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Hands on with AT&T’s secret streaming TV box as it finalizes new service

BY Samantha Cossick | Fri Jul 19, 2019
Hands on with AT&T’s secret streaming TV box as it finalizes new service

AT&T isn’t just doubling down on streaming services — they appear to be tripling-down on it with reports and rumors that they want to find a streaming replacement for satellite TV service from DIRECTV (which they acquired in 2015).

These reports come on the heels of their announcement of streaming service HBO Max, which resulted in a collective gasp from Millennials and Generation X’ers alike when it was revealed that Friends would be leaving Netflix for this new service.

What do we know about AT&T TV?

Not much has been verified. The reports say it’ll be called AT&T TV and be a separate streaming service from HBO Max. There have also been unconfirmed images of internal documents showing the new service.

Additionally, David Christopher, president of AT&T Mobility and Entertainment, spoke to FierceVideo in June about a possible new TV-based streaming device for DIRECTV.

According to FierceVideo: “Christopher said that AT&T built its new streaming box for the service because the company believes it wouldn’t get all the benefits if it had just made the new DIRECTV service an application. He said by having a piece of hardware that is ‘really elegant and very seamless and easy to self-install,’ the company can do things from a customer experience perspective that are more evolved and more capable.”

It’s reported that AT&T will be launching the service in select test markets next month with a nationwide rollout happening in Q4 of this year.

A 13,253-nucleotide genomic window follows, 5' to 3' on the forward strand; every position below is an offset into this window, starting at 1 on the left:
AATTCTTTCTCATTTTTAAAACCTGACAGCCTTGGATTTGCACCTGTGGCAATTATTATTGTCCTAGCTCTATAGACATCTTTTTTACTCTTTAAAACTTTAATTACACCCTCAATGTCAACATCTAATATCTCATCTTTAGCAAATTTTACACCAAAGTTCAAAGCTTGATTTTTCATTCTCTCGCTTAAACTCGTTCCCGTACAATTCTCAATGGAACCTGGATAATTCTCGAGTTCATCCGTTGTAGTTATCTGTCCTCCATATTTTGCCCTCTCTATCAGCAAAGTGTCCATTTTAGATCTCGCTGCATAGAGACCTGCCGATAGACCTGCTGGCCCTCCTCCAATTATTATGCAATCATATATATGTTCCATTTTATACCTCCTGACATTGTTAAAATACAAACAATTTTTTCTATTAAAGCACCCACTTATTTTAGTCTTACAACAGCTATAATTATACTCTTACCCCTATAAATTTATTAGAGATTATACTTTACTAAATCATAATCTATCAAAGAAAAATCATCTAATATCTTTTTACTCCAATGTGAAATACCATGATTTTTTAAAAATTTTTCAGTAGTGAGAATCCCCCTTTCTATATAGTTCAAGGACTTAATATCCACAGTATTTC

Why is AT&T trying to replace DIRECTV?

Cost, plain and simple.

By creating a compact streaming device they can ship to your door or can be picked up in stores, they can drastically lower their costs. Right now, setting up satellite TV with DIRECTV requires the cost of a technician, sending a truck to your house, equipment that is installed at your home as well as satellites in space.

What is the new AT&T TV device?

So, what will users be able to do with this new streaming device? We have an idea because I actually have one of the devices. Full disclosure: I am a DIRECTV NOW customer and was contacted on April 17 to “Try our new device. Spots are limited!”

While the email came from an AT&T address, it was branded as DIRECTV NOW and simply stated: “We built new TV hardware to give you an even better viewing experience. And we’d like you to be a beta tester to help us make sure that happens.”

A little over a week later, I got a notice that I’d been accepted into the beta test and a device had been shipped to my address. However, there were little to no details on what the device does, how to use it or what feedback we should provide.

The email said we could use it to “watch live TV and content from your favorite streaming apps,” but didn’t give any instructions on how to set up those apps with the device. It did say we’d need to keep our DIRECTV NOW account active “during that time to continue as a beta tester.”

The content provided within the box was even more scarce. One card had Ikea-like picture instructions of four steps for setting up the device with the final step simply saying: “Turn on your TV. Follow the onscreen prompts. Enjoy!”

Another card stated that the device was ours to keep “as is” and our feedback is “super important.” And the website listed for additional tips — att.com/atttvquickstart — redirects to a DIRECTV NOW frequently asked questions page.